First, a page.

Small hiking, waterproof, uber reliable headlamp recommendations

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rickypanecatyl

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I work for an NGO that does relief work in war zones and disaster areas - Syria, Iraq, Burma, Southern Philippines etc. On some of the "tamer" trips I bring my family with me. This year is different - it'll be the first time ever my 17 year old daughter goes into one of these places without me :huh: and she wants/needs a reliable, waterproof headlamp - good enough to take baths in the river with at night without worrying about it breaking.

I've got nearly a dozen but none of them quite fit the bill. I'll mention a couple top choices I already have and why they aren't quite right:

At the smallest end of what I'm looking at is the Nitecore NU20 Hi CRI lamp and at the large end of what I'm considering is the 18650 Fenix HP12.

NU20 Pro's
- Small and lightweight
- efficient = although the battery is small, it can be recharged dozens of times with a 10K phone power bank.
- UI is fairly straightforward and simple which is important. (Most of the "upgrades/newer versions" of this head lamp have bigger batteries, multiple LED's with multiple buttons. Hiding in a war zone it is imperative to know what mode the light will turn on in at times and not have to stop and think about it in the pitch black!)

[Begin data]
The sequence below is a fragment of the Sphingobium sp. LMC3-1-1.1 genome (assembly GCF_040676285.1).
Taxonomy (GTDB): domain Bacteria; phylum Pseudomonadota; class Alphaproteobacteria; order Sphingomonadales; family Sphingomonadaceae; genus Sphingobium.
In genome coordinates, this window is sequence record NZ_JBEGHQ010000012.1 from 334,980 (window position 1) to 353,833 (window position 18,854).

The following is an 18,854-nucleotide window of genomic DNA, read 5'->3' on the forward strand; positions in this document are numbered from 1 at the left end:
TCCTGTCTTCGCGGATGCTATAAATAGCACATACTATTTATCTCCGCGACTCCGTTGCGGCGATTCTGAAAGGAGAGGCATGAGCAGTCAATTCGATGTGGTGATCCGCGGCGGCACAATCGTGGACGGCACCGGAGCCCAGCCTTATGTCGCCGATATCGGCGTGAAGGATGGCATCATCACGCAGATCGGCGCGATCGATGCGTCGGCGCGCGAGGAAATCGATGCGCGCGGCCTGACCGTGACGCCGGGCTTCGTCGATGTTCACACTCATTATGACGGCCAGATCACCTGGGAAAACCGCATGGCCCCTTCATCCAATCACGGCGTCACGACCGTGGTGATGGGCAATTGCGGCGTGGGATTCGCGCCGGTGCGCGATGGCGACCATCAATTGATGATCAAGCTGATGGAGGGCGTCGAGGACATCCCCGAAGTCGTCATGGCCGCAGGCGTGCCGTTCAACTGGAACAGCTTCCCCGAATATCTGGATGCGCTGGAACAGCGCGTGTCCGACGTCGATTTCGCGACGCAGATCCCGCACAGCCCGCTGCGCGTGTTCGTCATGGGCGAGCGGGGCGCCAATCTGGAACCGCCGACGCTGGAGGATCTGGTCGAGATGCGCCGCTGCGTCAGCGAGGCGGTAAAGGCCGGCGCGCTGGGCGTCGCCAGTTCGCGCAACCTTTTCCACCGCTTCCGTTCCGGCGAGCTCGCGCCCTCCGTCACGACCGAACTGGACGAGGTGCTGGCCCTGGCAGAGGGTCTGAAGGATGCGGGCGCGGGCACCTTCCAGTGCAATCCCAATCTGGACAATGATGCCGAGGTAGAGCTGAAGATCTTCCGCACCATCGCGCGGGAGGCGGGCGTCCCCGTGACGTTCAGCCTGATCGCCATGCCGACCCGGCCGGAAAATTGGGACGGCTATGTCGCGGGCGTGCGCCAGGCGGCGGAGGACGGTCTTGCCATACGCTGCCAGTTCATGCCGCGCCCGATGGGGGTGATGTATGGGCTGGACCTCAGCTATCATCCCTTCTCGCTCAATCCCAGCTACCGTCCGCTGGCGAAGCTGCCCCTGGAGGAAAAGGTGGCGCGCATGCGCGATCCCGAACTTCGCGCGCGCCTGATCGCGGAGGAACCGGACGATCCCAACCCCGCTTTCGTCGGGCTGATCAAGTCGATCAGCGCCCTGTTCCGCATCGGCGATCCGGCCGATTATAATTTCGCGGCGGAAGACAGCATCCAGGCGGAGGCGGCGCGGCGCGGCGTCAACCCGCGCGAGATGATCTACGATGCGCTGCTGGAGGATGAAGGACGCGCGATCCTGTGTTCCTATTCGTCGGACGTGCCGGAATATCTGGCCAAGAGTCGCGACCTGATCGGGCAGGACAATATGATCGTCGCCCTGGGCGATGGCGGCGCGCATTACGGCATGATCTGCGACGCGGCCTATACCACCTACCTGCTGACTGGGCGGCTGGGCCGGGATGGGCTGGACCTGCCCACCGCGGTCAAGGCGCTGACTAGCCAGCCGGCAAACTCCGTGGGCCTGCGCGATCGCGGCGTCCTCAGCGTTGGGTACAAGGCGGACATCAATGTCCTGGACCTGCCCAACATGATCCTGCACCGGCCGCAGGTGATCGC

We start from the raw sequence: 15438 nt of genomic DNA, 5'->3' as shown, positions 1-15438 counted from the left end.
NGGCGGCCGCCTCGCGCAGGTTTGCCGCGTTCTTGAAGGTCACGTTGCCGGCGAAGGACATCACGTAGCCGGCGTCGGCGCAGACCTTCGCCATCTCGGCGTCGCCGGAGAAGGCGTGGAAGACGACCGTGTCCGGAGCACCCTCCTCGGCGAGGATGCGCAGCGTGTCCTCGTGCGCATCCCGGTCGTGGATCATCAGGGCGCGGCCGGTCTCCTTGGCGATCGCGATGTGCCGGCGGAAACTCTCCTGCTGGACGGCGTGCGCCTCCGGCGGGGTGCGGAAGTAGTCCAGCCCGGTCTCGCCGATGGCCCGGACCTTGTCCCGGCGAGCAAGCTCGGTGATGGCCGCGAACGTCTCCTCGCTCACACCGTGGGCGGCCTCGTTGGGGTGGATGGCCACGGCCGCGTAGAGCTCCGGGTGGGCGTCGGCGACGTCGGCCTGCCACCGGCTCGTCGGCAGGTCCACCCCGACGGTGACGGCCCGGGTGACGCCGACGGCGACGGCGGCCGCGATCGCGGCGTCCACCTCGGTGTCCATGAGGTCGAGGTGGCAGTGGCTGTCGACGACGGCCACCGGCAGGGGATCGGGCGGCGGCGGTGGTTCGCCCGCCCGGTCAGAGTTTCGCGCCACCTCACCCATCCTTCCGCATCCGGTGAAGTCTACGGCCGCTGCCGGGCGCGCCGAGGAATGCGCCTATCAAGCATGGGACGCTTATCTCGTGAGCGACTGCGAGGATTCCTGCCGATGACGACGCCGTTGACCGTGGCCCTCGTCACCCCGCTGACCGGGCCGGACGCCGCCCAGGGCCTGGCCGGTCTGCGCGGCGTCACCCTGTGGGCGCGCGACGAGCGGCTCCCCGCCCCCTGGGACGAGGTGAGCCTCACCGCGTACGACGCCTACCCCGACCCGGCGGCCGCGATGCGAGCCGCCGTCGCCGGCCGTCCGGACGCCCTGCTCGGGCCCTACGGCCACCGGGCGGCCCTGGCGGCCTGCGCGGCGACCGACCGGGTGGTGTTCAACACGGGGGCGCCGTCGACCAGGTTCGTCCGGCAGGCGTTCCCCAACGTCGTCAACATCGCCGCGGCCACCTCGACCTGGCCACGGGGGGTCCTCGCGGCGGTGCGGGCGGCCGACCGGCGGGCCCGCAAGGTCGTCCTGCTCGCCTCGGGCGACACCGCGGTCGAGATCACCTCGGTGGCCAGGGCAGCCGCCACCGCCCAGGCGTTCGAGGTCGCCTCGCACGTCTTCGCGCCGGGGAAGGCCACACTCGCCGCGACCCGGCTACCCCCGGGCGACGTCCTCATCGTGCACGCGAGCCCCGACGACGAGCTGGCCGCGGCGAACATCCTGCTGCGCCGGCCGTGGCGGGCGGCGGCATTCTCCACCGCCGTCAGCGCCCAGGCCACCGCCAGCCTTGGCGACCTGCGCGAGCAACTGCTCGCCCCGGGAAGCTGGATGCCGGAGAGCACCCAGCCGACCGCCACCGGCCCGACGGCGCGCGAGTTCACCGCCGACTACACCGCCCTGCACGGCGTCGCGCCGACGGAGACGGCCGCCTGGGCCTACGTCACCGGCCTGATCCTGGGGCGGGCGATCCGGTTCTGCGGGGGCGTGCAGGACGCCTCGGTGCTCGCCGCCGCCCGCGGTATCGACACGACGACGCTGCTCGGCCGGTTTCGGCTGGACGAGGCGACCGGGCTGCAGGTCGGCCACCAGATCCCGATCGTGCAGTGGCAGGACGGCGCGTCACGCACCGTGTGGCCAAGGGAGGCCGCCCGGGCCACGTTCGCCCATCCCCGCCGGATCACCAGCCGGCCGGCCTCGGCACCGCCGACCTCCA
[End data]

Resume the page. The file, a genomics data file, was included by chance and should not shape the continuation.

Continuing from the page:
- Love that Hi CRI.

NU20 Con's
- Very unreliable and not even close to waterproof! I've had several and bought dozens to give away; I would say averaging 20 different head lamps they average the ability to recharge 5-8 times before something breaks! (Some of course can do more charges and some are dead on arrival!)
To be clear, I'd certainly be willing to pay much more for a much more reliable version of the same.

Fenix HP12 Pros
- The lamp in the front and 18650 battery in the back do a great job of balancing each other; my favorite trail running lamp for this reason!
- Fairly straightforward UI.

Fenix HP12 Cons
- At the big end of what I was thinking.
- The low isn't that low.
- While it is much tougher than the nitecore NU20, I don't trust it for taking a bath in a river when I'm going to be away from the grid for another 2 weeks.
To be clear, I've gotten a couple of mine wet, dunked and 8/10 times they're fine. But 8/10 is a pretty bad ratio for something like a parachute and even a light you really want to depend on!


So what say you? I'm willing to pay more, sacrifice lumens for dependability...

(Of course I'm familiar with the mantra 2 is 1 and 1 is none! But I would NEVER buy a light/gun/gps etc from a dealer/manufacturer that says that!! She'll often be hiking 15-20 miles of mountainous terrain a day and we want to keep her gear light! Once you start really practicing 2 is 1 and 1 is none things get RIDICULOUS! 2 lights, 2 chargers, 2 tool kits and 2 first aid kits and a back up pair of boots and duct tape to fix them and gorilla tape to back up the duct tape if it goes bad after getting wet which it will!)
 
badtziscool

badtziscool

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Zebralight? Specifically the AA model? I'm assuming AA batteries are available all over the world. I have the H51w (older model), and that has been on all of my backcountry excursions and has performed without a single hiccup. I can't speak for the newer AA models, but I'm hoping the quality and reliability is still the same.
 
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Strintguy